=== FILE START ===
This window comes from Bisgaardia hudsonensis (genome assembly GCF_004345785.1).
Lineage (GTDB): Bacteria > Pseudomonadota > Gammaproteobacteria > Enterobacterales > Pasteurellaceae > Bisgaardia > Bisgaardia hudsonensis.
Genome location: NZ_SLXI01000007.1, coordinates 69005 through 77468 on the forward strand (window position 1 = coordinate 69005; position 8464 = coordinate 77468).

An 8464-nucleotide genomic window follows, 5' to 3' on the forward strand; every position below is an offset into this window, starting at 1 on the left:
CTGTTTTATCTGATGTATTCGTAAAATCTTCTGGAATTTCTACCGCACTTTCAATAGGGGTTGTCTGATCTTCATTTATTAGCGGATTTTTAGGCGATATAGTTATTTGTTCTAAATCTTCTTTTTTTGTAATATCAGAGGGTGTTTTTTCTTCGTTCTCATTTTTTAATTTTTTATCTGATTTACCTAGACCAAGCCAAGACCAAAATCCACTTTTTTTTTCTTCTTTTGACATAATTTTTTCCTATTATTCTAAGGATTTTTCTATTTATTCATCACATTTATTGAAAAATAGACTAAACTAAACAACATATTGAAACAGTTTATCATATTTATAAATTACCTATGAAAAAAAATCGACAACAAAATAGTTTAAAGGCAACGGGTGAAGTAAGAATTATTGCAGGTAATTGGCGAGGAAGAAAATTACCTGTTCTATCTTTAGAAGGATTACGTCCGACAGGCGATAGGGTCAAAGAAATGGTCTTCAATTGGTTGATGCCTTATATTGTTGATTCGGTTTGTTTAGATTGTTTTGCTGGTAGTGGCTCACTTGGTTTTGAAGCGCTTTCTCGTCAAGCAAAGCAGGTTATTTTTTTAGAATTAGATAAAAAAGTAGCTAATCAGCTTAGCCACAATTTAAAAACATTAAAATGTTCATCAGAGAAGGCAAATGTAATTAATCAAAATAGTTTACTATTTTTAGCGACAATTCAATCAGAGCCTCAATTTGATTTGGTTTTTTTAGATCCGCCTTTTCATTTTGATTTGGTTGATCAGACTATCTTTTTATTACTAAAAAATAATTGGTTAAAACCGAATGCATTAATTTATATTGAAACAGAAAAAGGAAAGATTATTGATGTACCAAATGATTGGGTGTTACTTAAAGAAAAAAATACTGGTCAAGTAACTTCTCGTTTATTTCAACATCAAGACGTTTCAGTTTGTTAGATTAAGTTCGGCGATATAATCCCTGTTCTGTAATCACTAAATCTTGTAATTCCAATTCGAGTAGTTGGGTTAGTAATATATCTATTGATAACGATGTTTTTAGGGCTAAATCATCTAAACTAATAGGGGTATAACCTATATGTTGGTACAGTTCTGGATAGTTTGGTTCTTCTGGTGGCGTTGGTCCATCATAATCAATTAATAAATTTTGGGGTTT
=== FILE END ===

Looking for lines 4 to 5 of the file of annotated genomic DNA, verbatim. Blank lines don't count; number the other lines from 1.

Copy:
An 8464-nucleotide genomic window follows, 5' to 3' on the forward strand; every position below is an offset into this window, starting at 1 on the left:
CTGTTTTATCTGATGTATTCGTAAAATCTTCTGGAATTTCTACCGCACTTTCAATAGGGGTTGTCTGATCTTCATTTATTAGCGGATTTTTAGGCGATATAGTTATTTGTTCTAAATCTTCTTTTTTTGTAATATCAGAGGGTGTTTTTTCTTCGTTCTCATTTTTTAATTTTTTATCTGATTTACCTAGACCAAGCCAAGACCAAAATCCACTTTTTTTTTCTTCTTTTGACATAATTTTTTCCTATTATTCTAAGGATTTTTCTATTTATTCATCACATTTATTGAAAAATAGACTAAACTAAACAACATATTGAAACAGTTTATCATATTTATAAATTACCTATGAAAAAAAATCGACAACAAAATAGTTTAAAGGCAACGGGTGAAGTAAGAATTATTGCAGGTAATTGGCGAGGAAGAAAATTACCTGTTCTATCTTTAGAAGGATTACGTCCGACAGGCGATAGGGTCAAAGAAATGGTCTTCAATTGGTTGATGCCTTATATTGTTGATTCGGTTTGTTTAGATTGTTTTGCTGGTAGTGGCTCACTTGGTTTTGAAGCGCTTTCTCGTCAAGCAAAGCAGGTTATTTTTTTAGAATTAGATAAAAAAGTAGCTAATCAGCTTAGCCACAATTTAAAAACATTAAAATGTTCATCAGAGAAGGCAAATGTAATTAATCAAAATAGTTTACTATTTTTAGCGACAATTCAATCAGAGCCTCAATTTGATTTGGTTTTTTTAGATCCGCCTTTTCATTTTGATTTGGTTGATCAGACTATCTTTTTATTACTAAAAAATAATTGGTTAAAACCGAATGCATTAATTTATATTGAAACAGAAAAAGGAAAGATTATTGATGTACCAAATGATTGGGTGTTACTTAAAGAAAAAAATACTGGTCAAGTAACTTCTCGTTTATTTCAACATCAAGACGTTTCAGTTTGTTAGATTAAGTTCGGCGATATAATCCCTGTTCTGTAATCACTAAATCTTGTAATTCCAATTCGAGTAGTTGGGTTAGTAATATATCTATTGATAACGATGTTTTTAGGGCTAAATCATCTAAACTAATAGGGGTATAACCTATATGTTGGTACAGTTCTGGATAGTTTGGTTCTTCTGGTGGCGTTGGTCCATCATAATCAATTAATAAATTTTGGGGTTT